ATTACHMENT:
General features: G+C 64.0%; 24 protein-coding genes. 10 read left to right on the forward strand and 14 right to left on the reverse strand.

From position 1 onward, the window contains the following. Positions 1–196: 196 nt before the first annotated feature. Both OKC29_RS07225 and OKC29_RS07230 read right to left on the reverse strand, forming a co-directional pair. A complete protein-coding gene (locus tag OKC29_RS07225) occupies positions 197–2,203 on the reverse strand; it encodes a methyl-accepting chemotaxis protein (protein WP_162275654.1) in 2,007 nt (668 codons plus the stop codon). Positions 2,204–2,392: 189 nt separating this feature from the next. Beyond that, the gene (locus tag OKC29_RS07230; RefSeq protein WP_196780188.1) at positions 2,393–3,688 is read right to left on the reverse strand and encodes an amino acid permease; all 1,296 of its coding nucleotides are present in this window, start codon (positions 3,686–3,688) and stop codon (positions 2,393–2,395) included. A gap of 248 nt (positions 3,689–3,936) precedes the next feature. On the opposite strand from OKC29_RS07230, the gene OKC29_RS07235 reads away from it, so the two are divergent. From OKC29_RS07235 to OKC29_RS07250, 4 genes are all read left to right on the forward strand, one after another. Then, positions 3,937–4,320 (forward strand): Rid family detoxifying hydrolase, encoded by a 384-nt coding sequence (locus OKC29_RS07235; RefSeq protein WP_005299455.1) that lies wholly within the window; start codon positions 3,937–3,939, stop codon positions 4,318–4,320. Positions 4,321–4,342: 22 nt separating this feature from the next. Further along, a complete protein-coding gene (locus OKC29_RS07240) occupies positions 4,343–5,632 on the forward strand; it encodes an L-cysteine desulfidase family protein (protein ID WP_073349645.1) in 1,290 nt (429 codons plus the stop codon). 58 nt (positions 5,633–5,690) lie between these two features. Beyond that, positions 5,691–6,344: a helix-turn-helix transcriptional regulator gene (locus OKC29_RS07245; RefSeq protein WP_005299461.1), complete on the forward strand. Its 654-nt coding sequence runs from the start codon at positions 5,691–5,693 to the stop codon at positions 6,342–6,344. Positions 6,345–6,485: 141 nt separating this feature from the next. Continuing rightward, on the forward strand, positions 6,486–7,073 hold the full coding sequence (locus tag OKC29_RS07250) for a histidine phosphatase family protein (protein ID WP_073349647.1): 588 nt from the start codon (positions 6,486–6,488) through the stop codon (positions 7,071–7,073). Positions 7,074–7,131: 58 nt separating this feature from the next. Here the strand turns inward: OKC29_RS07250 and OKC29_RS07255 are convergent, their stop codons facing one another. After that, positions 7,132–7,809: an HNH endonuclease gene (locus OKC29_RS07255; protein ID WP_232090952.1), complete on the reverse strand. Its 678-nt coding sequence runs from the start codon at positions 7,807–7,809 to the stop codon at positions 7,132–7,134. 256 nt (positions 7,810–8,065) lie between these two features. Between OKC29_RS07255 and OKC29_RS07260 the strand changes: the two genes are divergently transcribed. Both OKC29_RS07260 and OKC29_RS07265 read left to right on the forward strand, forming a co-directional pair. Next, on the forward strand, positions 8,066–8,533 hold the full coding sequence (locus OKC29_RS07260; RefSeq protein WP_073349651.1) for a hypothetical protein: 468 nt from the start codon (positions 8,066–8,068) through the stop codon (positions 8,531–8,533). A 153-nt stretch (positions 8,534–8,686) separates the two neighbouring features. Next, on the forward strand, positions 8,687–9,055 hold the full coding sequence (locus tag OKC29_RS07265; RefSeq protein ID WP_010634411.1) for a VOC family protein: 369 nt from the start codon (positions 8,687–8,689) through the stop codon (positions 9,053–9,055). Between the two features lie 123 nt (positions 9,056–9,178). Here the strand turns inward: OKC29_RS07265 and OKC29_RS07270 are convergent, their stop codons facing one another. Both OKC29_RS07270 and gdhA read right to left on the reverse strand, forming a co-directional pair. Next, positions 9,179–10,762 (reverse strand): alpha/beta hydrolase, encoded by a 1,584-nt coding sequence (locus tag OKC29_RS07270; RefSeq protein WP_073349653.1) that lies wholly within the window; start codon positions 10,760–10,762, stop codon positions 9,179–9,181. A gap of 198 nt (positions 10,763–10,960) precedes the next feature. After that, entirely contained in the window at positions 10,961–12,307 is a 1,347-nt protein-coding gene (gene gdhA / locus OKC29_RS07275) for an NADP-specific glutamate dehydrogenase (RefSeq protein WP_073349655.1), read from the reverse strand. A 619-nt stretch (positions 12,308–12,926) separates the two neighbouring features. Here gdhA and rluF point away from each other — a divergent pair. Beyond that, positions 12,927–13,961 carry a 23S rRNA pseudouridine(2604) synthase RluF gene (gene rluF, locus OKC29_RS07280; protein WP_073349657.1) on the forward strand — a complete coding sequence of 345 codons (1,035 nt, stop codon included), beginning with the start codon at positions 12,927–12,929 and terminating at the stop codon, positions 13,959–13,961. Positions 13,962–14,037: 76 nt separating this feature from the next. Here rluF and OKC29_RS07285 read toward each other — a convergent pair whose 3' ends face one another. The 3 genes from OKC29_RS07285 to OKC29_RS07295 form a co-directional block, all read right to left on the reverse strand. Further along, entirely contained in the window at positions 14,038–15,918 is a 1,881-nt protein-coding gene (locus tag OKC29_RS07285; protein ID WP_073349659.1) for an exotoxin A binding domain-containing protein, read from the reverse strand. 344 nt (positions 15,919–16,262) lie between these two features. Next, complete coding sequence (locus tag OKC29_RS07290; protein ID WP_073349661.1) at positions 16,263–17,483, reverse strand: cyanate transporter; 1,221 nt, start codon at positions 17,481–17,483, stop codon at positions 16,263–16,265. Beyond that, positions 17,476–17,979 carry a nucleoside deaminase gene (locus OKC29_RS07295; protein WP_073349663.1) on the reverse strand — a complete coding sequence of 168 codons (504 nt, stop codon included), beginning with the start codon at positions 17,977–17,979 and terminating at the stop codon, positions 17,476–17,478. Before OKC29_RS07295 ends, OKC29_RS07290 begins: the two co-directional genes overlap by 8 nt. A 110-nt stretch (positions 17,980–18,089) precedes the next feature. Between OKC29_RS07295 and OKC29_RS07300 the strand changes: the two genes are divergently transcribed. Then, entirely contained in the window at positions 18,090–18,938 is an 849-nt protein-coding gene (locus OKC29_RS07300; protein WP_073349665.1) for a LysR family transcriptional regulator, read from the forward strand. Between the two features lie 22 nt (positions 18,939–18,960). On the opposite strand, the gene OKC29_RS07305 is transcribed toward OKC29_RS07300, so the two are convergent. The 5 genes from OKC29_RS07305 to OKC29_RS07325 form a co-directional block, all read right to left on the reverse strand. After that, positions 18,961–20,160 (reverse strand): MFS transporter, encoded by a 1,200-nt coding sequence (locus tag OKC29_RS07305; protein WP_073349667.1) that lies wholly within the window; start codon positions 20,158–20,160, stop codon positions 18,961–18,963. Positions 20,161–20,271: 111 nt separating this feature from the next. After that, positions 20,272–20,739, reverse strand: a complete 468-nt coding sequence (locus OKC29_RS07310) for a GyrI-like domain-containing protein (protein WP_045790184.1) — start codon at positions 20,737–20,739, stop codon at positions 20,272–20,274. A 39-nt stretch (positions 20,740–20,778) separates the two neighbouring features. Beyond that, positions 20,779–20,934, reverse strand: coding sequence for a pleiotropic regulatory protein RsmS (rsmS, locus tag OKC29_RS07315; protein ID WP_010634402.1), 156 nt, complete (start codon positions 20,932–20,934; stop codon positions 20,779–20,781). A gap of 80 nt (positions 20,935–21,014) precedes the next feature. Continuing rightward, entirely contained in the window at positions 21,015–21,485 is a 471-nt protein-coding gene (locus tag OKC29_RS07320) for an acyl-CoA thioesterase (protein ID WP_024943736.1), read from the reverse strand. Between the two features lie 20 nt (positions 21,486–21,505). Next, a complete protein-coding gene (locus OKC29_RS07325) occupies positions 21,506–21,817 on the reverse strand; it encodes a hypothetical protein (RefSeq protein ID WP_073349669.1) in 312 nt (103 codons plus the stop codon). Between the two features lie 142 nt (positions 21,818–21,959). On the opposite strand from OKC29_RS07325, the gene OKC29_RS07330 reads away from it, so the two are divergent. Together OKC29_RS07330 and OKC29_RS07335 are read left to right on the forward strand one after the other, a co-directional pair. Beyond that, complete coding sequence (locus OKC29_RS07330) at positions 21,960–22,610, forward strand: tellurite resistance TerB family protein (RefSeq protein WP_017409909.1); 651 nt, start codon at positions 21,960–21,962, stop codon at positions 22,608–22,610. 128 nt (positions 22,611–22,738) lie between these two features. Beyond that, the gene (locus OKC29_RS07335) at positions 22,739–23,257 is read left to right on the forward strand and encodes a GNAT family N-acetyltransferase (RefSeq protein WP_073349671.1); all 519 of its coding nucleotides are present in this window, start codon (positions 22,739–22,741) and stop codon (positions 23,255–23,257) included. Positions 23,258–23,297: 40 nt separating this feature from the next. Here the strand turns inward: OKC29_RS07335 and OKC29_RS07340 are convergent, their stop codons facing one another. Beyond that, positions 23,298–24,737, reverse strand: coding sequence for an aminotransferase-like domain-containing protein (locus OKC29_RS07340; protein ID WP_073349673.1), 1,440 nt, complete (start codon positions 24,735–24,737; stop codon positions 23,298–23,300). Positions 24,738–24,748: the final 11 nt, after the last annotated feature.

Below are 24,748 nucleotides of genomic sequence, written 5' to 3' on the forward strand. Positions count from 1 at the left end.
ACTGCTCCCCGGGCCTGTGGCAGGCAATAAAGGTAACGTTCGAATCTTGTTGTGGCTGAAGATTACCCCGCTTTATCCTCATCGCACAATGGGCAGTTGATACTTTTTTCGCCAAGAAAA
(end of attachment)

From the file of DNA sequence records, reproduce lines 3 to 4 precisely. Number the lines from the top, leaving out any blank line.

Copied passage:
Below are 24,748 nucleotides of genomic sequence, written 5' to 3' on the forward strand. Positions count from 1 at the left end.
ACTGCTCCCCGGGCCTGTGGCAGGCAATAAAGGTAACGTTCGAATCTTGTTGTGGCTGAAGATTACCCCGCTTTATCCTCATCGCACAATGGGCAGTTGATACTTTTTTCGCCAAGAAAA